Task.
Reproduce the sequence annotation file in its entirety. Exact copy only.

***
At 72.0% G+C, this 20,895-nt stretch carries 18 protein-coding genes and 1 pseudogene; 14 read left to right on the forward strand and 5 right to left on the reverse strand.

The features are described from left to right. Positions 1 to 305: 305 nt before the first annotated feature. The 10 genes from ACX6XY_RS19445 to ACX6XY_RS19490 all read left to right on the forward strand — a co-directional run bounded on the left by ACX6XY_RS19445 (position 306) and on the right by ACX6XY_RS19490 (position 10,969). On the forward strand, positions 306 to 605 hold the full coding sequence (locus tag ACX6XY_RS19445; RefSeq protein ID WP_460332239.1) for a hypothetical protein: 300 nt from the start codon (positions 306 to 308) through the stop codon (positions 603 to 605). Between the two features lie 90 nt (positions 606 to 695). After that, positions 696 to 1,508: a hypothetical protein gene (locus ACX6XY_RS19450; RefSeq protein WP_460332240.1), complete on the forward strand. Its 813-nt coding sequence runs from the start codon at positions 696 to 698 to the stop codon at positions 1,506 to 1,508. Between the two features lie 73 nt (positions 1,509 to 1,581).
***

At 72.0% G+C, this 20,895-nt stretch carries 18 protein-coding genes and 1 pseudogene; 14 read left to right on the forward strand and 5 right to left on the reverse strand.

The features are described from left to right. Positions 1 to 305: 305 nt before the first annotated feature. The 10 genes from ACX6XY_RS19445 to ACX6XY_RS19490 all read left to right on the forward strand — a co-directional run bounded on the left by ACX6XY_RS19445 (position 306) and on the right by ACX6XY_RS19490 (position 10,969). On the forward strand, positions 306 to 605 hold the full coding sequence (locus tag ACX6XY_RS19445; RefSeq protein ID WP_460332239.1) for a hypothetical protein: 300 nt from the start codon (positions 306 to 308) through the stop codon (positions 603 to 605). Between the two features lie 90 nt (positions 606 to 695). After that, positions 696 to 1,508: a hypothetical protein gene (locus ACX6XY_RS19450; RefSeq protein WP_460332240.1), complete on the forward strand. Its 813-nt coding sequence runs from the start codon at positions 696 to 698 to the stop codon at positions 1,506 to 1,508. Between the two features lie 73 nt (positions 1,509 to 1,581).